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With President Obama’s lift of the restrictions on federal funding for research with embryonic stem-cells, there have been many headlines concerning stem-cell research on a national level, but what is going on here in Texas?
In Rebuilding the Heart, James T. Willerson, M.D. and Emerson C. Perin, M.D. share the story of stem cell research occurring at The University of Texas Health Science Center at Houston that hopes to design a cure for failing hearts. By using 3D mapping and adult stem-cells, these Texas researchers are making a new path to cure heart disease.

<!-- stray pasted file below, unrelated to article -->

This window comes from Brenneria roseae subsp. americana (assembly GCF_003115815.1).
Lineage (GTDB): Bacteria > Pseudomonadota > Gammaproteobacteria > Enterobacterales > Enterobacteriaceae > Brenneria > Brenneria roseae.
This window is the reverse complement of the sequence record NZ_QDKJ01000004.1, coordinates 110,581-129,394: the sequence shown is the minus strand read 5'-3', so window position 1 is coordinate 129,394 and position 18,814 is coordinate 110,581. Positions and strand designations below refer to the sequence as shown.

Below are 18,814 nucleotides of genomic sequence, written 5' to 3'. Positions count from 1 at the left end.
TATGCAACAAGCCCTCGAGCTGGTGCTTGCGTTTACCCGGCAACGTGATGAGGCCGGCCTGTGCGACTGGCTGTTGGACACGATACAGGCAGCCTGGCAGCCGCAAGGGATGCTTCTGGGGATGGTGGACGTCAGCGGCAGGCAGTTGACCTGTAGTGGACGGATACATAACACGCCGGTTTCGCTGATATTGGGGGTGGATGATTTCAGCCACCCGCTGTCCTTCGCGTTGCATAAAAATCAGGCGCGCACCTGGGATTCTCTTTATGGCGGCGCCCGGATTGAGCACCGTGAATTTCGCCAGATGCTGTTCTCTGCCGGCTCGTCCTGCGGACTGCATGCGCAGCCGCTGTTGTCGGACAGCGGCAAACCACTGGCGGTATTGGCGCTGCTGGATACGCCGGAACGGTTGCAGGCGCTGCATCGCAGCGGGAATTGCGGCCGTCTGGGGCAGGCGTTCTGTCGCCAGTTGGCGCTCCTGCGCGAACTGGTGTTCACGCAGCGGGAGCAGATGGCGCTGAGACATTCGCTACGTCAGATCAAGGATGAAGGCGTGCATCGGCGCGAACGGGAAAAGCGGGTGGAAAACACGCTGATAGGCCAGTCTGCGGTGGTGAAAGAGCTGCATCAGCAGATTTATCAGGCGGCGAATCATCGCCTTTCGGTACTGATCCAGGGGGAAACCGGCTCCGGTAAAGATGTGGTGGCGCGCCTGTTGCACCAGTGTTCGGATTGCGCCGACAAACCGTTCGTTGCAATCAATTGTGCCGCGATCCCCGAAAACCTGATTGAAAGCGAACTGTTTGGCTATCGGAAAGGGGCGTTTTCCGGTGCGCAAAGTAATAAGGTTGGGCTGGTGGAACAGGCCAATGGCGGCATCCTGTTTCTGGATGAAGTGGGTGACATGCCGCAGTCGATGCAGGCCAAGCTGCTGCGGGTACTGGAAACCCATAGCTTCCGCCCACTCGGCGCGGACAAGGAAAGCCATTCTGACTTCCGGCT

“When one has a heart attack, a blood clot forms in a specific artery in the heart obstructing it, depriving a region of the heart of blood flow and that part of the heart dies. And with repeated heart attacks, the heart enlarges and becomes basketball shaped and rather than contracting vigorously, it may just quiver at the top. When that occurs, the patient has no energy, cannot walk any distance without becoming very short of breath, and about half of them are dead in 3 to 4 years,” Willerson explains. “Within 2 months, some who could not walk 20 feet without getting short of breath previously were now jogging on the beach.”